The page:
What kind of email is "You Have 3 Encrypted Documents"?
After inspecting the "You Have 3 Encrypted Documents" email, we determined that it is spam. Letters of this spam campaign operate as phishing scams. By claiming that recipients have been sent secured files, the mail attempts to trick users into disclosing their email account log-in credentials.
"You Have 3 Encrypted Documents" email scam overview
The spam email with the subject "RFQ --#21971-Tue Aug 30 2022 - FILE NO: 21971" (may vary) states that the recipient has been sent three encrypted documents. The letter requests the attached document to be downloaded and reviewed.
When we checked this attachment, we discovered that it is an HTML file used for phishing purposes. The text within it states that the user must provide their email account's password as verification in order to access the sensitive information supposedly contained in the document.
As mentioned in the introduction, the "You Have 3 Encrypted Documents" email is fake; hence, when users type their log-in credentials into the attachment - they inadvertently disclose this data to scammers. In addition to stealing the exposed emails, the cyber criminals can hijack associated content (e.g., accounts, platforms, services, etc. registered with the email).
To expand upon what damage criminals can cause, they can use stolen finance-related (e.g., online banking, money transferring, e-commerce, etc.) accounts to make fraudulent transactions and/or online purchases. While communication accounts (e.g., emails, social networking, messengers, etc.) can be used to ask the contacts/friends for loans or to spread malware (by sharing malicious links/files) - under the guise of the genuine owner.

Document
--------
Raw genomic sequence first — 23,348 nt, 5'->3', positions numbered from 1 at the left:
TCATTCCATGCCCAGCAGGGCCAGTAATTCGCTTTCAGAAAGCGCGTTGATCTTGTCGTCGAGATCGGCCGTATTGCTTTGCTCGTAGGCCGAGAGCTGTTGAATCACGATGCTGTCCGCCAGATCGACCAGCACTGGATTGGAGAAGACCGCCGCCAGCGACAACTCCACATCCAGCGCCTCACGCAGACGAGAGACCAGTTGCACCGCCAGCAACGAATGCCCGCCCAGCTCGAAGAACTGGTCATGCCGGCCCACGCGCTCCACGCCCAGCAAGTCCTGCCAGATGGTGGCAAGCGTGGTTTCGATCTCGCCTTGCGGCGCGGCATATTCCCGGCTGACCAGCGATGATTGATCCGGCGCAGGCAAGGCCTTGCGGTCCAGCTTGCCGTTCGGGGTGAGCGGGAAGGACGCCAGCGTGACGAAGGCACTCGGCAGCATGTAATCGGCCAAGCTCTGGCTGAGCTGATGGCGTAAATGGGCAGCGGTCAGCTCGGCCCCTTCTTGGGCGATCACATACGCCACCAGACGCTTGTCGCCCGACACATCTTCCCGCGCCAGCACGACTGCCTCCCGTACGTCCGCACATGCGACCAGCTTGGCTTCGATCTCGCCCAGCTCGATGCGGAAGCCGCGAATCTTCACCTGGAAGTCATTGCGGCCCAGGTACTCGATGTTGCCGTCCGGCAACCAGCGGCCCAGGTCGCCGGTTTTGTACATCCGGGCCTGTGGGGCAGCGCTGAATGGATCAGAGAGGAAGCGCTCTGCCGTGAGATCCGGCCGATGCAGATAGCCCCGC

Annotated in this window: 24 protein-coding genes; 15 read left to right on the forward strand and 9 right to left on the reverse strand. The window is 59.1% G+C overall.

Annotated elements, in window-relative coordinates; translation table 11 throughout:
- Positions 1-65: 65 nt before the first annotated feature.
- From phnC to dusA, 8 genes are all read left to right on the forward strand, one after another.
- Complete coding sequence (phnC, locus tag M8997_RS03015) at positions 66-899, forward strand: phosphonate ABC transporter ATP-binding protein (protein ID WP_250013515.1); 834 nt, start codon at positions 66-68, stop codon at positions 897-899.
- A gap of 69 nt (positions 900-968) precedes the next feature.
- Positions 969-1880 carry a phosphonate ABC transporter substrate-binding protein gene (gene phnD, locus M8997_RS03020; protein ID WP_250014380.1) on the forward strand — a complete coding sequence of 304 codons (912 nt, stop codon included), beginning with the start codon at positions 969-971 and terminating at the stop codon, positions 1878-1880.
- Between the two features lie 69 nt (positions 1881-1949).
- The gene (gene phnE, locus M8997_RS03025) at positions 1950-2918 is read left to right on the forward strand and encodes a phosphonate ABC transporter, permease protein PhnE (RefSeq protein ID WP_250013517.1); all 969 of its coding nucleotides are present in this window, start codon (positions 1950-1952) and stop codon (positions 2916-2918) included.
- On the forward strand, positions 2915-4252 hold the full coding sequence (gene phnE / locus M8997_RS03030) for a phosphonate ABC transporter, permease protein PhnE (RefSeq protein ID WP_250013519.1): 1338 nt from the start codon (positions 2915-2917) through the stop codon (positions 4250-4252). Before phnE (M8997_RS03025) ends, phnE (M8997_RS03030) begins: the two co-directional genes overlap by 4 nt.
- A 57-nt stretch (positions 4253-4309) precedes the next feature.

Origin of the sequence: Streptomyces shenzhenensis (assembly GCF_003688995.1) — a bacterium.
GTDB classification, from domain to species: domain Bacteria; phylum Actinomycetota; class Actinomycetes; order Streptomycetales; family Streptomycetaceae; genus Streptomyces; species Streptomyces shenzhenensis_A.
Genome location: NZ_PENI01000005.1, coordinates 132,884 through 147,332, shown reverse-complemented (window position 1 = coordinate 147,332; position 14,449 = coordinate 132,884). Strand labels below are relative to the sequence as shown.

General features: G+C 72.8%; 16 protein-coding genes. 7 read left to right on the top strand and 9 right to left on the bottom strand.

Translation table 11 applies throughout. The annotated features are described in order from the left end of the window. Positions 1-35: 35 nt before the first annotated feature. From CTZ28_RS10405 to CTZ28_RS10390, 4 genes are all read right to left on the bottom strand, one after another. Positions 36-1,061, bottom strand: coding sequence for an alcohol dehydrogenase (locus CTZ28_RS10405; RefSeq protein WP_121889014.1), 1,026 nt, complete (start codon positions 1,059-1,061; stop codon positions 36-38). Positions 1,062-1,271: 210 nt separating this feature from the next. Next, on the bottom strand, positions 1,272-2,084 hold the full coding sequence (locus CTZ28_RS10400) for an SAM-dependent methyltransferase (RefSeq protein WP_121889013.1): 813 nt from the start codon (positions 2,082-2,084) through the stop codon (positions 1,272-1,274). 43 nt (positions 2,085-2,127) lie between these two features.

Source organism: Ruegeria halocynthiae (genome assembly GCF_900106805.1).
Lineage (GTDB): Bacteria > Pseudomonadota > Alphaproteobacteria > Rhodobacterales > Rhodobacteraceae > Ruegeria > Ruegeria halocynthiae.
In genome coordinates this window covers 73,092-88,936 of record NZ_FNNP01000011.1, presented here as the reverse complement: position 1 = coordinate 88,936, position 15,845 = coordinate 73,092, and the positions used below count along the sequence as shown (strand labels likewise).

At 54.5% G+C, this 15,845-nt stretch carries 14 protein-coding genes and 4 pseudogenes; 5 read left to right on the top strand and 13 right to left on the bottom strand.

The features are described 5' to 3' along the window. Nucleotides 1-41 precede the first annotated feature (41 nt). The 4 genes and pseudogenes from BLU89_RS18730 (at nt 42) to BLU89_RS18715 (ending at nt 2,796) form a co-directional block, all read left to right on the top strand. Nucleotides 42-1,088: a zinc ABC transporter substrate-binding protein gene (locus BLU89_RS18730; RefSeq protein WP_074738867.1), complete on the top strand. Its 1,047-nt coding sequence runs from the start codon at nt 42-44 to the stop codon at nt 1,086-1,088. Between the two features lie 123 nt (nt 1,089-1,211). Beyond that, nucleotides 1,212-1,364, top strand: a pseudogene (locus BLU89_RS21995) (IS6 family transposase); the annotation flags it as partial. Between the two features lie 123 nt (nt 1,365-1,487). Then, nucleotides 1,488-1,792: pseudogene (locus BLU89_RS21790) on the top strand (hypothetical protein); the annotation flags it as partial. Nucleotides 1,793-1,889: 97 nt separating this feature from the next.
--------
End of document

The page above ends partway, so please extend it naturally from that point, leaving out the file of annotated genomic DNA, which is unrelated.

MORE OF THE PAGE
To summarize, by trusting emails like "You Have 3 Encrypted Documents" - users can experience severe privacy issues, financial losses, and even identity theft.
If you have already provided your log-in credentials - immediately change the passwords of all potentially compromised accounts and inform their official support.
|Name||"You Have 3 Encrypted Documents" phishing email|
|Threat Type||Phishing, Scam, Social Engineering, Fraud|
|Fake Claim||Recipient has been sent encrypted documents|
|Detection Names (attachment)||Avast (HTML:PhishingMail-AIK [Phish]), Fortinet (JS/Phishing.6B9D!tr), Full List Of Detections (VirusTotal)|
|Symptoms||Unauthorized online purchases, changed online account passwords, identity theft, illegal access of the computer.|
|Distribution methods||Deceptive emails, rogue online pop-up ads, search engine poisoning techniques, misspelled domains.|
|Damage||Loss of sensitive private information, monetary loss, identity theft.|
|Malware Removal (Windows)||
To eliminate possible malware infections, scan your computer with legitimate antivirus software. Our security researchers recommend using Combo Cleaner.
Phishing spam campaign examples
We have analyzed thousands of spam emails; "2022 FIFA Lottery Award", "Due Payment-Invoice", "Renewing The Domain", and "Annual Open Vacation Plan" are merely a few examples of ones used for phishing.
Due to how widespread spam mail is - we strongly recommend exercising caution with incoming emails and messages.
How do spam campaigns infect computers?
When an infectious file is executed, run, or otherwise opened - malware download/installation processes are initiated. For example, Microsoft Office documents infect systems by executing malicious macro commands.
How to avoid installation of malware?
We highly recommend being vigilant with incoming mail. The attachments and links found in dubious/irrelevant emails and messages - must not be opened as that can lead to a system infection. It is important to use Microsoft Office versions released after 2010 since they have the "Protected View" mode that prevents automatic execution of macros.
However, malware is not proliferated exclusively via spam mail. Therefore, we also advise downloading only from official and trustworthy sources. Additionally, all programs must be activated and updated with tools provided by legitimate developers, as illegal activation tools ("cracks") and fake updates can contain malware.